The plank was surprisingly sturdy, as opposed to the “land” on the other side, which felt like walking on trampoline. I was not actually standing on terra firma but on a thick accumulation of muck, brown, spongy matter, technically defined as sphagnum moss decomposed past recognition. As I walked atop the muck, water squeezed out from under my feet and accumulated in low spots in the path. After 25 yards or so, I moved out of the muck onto moss peat, also brown and spongy, but less decomposed than muck. I was now standing on a floating mat of sphagnum and peat and could make the nearby western hemlocks sway by jumping up and down and sending a wave through the mat. It only took about ten more minutes of jumping and swaying, jumping and swaying, for the novelty to fade.
The high acidity and permanent water made this environment no place for Seattle’s usual botanical suspects. Instead, I found bog laurel and Labrador tea, classic bog plants. In spring, the laurels produce spectacular pink blossoms. Labrador tea has smaller white flowers and both have dark green leaves that curl under at the edge. Searching under the shrubby tea and laurel, I also located ground hugging cranberries, which along with one of Washington state’s few carnivorous plants, sundews, only grow in bogs. I was past the sundew season but I know of others who have found them at this bog.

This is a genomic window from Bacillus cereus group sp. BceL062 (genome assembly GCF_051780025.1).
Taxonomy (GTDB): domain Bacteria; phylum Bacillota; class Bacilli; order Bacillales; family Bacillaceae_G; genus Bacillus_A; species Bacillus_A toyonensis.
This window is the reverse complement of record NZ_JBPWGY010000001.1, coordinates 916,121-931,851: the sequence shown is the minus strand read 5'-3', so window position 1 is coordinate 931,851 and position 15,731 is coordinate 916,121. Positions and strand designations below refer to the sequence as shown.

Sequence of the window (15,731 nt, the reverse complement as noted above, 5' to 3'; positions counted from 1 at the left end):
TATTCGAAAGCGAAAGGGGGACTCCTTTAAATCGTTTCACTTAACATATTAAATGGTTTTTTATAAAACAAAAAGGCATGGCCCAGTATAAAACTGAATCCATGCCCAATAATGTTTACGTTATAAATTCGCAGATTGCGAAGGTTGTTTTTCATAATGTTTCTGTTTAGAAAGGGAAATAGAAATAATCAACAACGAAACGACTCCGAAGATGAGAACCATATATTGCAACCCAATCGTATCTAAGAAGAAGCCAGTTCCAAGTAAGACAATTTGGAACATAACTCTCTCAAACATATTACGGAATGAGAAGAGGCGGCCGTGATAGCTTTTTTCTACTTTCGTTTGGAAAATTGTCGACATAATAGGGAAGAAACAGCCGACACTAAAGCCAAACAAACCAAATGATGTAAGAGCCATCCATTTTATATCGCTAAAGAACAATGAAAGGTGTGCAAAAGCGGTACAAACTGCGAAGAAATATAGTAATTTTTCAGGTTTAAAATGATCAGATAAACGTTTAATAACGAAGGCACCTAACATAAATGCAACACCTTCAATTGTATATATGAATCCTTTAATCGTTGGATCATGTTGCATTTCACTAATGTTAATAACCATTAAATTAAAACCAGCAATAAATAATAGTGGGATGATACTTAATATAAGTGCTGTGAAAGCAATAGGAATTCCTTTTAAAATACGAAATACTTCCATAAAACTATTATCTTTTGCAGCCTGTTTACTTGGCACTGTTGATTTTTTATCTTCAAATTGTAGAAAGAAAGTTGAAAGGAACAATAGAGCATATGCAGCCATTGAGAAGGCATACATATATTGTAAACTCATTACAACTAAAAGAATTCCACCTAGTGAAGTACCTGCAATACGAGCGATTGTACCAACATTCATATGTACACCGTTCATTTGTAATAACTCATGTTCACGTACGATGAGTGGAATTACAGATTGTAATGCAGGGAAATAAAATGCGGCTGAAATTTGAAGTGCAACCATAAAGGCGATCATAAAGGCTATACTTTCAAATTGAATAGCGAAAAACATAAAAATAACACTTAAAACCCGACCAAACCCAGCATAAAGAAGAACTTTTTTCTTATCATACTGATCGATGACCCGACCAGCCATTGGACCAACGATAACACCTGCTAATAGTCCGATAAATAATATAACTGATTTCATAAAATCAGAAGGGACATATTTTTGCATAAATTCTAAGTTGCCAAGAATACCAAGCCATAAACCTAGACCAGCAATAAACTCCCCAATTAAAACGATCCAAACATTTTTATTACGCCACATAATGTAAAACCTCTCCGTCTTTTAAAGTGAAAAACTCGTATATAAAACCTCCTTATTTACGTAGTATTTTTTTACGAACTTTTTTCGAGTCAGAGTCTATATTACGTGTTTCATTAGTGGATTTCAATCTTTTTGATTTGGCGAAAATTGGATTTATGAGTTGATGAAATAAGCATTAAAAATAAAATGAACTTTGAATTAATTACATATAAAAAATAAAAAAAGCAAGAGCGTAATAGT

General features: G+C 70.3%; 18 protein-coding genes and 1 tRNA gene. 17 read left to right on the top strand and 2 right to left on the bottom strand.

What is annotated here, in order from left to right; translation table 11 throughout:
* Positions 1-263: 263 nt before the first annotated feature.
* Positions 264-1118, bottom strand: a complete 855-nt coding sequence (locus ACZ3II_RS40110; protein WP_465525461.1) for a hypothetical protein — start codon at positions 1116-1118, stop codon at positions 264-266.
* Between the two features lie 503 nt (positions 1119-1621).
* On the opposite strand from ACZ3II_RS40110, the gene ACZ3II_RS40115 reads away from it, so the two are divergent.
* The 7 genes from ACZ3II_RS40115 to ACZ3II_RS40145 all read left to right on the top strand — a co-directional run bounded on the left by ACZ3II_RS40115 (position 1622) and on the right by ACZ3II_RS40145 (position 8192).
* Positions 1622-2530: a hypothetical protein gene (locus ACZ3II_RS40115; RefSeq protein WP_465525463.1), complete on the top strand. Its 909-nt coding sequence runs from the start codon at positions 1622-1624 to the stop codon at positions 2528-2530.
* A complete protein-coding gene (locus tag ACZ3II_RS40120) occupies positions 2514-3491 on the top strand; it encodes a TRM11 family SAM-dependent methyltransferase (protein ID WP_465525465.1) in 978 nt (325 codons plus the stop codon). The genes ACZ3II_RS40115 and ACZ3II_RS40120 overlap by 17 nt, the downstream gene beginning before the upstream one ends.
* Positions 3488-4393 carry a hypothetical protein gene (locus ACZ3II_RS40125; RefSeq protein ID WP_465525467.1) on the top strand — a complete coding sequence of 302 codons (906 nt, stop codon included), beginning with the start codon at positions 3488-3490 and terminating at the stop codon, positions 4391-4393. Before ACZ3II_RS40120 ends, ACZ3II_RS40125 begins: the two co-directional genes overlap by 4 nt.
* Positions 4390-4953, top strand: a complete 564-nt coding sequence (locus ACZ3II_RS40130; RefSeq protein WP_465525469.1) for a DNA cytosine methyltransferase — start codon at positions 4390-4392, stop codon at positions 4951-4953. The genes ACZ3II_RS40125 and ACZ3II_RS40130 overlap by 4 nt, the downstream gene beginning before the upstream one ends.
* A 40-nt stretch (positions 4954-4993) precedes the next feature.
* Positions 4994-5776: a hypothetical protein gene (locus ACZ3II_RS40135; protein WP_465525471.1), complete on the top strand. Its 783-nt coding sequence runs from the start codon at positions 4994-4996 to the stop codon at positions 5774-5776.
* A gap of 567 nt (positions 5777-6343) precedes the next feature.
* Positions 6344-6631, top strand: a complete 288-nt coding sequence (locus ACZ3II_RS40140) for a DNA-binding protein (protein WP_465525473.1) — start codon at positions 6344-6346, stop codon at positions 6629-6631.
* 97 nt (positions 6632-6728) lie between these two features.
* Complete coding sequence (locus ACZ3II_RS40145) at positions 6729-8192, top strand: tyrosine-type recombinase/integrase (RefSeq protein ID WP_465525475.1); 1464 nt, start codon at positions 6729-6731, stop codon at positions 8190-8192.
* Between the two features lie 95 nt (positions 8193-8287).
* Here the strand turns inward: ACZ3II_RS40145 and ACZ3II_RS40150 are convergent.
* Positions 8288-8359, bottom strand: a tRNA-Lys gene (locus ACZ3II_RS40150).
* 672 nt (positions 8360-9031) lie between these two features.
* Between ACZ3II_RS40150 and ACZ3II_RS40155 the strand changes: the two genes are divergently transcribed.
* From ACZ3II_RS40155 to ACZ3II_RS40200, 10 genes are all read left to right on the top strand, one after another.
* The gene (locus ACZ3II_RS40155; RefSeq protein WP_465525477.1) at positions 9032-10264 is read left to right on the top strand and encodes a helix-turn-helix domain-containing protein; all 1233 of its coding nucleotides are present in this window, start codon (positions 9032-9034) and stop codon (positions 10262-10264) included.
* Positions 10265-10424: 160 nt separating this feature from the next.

In another twenty feet, I was at Tub Lake. I didn’t dare jump up and down at this point, as I feared my floating mat would break off. Sedges, rushes, and cattails grew at the water’s edge and pond lilies floated in the water. If I had enough time, on the order of hundreds of years, I could stand at this point and watch as the sphagnum mat grew out into the water and the lake became a forested meadow, growing on top of the peat moss. Certainly a better fate then becoming a shopping mall.
I originally wrote most of this for my book, The Seattle Street-Smart Naturalist: Field Notes from the City. I have not been back to Tub Lake in over a decade so cannot tell you if it is still accessible. If you do go, please be careful and respect any signs you see.